The Quilt Museum and Gallery is based in St Anthony's Hall, a medieval guildhall in the centre of York. A Grade 1 listed building, the hall is of significant architectural and historical interest.
St Anthony's Hall is one of only four remaining medieval guild halls in York. In 1446 King Henry VI granted a charter that founded the charitable Guild of St Martin. The hall and a chapel were subsequently built on the site, which previously housed a chapel for St Anthony - the name was retained for the hall. In its long and colourful history, it has been a guildhall, a workhouse, a munitions magazine, a prison, a Blue Coat School, the Borthwick Institute (historical archive) and now a museum.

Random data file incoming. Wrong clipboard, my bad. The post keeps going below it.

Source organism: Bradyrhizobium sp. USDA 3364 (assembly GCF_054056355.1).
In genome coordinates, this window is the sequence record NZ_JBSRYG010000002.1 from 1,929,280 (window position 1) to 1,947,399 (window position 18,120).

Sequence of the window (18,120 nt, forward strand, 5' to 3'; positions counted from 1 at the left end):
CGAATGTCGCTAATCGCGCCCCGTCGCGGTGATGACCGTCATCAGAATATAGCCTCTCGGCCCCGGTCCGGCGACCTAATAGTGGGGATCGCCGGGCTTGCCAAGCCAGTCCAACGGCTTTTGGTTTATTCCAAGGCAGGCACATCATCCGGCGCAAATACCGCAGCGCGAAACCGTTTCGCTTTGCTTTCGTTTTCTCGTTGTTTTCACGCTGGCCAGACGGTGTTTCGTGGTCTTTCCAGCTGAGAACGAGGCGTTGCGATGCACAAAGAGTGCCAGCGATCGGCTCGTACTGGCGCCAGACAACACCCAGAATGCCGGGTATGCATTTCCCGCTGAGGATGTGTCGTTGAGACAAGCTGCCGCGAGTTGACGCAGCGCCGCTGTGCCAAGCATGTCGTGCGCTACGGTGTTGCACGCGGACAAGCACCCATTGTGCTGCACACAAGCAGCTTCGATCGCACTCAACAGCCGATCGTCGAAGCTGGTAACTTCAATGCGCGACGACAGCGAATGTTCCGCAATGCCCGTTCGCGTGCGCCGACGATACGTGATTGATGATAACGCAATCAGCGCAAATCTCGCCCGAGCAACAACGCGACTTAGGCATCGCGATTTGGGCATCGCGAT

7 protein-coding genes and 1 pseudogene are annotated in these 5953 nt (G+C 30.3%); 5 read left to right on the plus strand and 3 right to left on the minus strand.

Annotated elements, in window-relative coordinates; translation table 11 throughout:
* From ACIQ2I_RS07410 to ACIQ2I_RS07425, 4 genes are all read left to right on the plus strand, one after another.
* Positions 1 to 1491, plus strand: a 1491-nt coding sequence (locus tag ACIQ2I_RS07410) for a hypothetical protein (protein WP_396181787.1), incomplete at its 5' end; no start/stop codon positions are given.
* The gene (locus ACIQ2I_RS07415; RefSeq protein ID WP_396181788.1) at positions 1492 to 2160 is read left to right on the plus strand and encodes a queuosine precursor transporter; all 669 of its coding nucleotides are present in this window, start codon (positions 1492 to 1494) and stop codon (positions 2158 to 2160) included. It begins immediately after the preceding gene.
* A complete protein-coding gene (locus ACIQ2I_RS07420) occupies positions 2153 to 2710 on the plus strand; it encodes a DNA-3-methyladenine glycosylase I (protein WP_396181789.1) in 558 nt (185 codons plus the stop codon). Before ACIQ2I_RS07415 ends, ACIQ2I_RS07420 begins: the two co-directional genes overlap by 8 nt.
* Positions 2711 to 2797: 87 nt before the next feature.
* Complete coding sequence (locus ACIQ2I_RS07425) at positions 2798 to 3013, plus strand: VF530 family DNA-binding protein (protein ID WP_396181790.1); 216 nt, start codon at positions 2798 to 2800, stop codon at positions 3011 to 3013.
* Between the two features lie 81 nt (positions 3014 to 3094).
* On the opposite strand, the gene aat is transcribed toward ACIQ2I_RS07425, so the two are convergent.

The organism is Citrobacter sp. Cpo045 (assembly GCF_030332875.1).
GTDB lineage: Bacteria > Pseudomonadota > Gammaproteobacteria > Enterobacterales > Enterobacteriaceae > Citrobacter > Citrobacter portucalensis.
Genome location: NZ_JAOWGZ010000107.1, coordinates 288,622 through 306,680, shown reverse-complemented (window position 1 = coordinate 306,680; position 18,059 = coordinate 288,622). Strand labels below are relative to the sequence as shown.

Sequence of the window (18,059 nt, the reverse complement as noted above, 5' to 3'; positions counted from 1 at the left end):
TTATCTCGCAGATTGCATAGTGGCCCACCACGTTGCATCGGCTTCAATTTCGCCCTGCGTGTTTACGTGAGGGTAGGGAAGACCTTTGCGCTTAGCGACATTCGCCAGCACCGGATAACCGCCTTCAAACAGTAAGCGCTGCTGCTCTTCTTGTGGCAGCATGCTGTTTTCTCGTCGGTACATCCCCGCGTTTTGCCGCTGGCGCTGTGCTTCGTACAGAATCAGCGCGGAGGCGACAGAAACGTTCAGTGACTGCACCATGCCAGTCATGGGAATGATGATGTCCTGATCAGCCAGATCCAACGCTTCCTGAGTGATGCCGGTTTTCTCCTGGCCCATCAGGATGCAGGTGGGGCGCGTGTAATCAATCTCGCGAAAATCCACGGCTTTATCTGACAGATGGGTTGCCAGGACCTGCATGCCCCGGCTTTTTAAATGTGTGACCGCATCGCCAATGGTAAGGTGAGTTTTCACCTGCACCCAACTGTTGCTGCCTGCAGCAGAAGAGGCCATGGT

The building is owned by York Conservation Trust who have drawn on their many years' experience of restoring historic buildings to undertake extensive works to bring St Anthony's Hall up to a high standard suitable for commercial use. The Trust work to preserve and conserve buildings with historical and architectural importance for the people of York.
Recent archaeological surveys of the building by the York Archaeological Trust have revealed evidence of earlier use of the site as far back as the Viking period.
As well as the impressive 81' x 27' timbered Great Hall, St Anthony's Hall has the remains of the original chapel and many other architectural features of note. It also benefits from being located just inside the city walls, near the Foss Bank car park, right next to sightseeing and park and ride bus stops, and within a few minutes walk of the main tourist areas including the Shambles and York Minster.
© 2013 Quilt Museum and Gallery, York | Printed from: www.quiltmuseum.org.uk/about-us/about-st-anthonys-hall/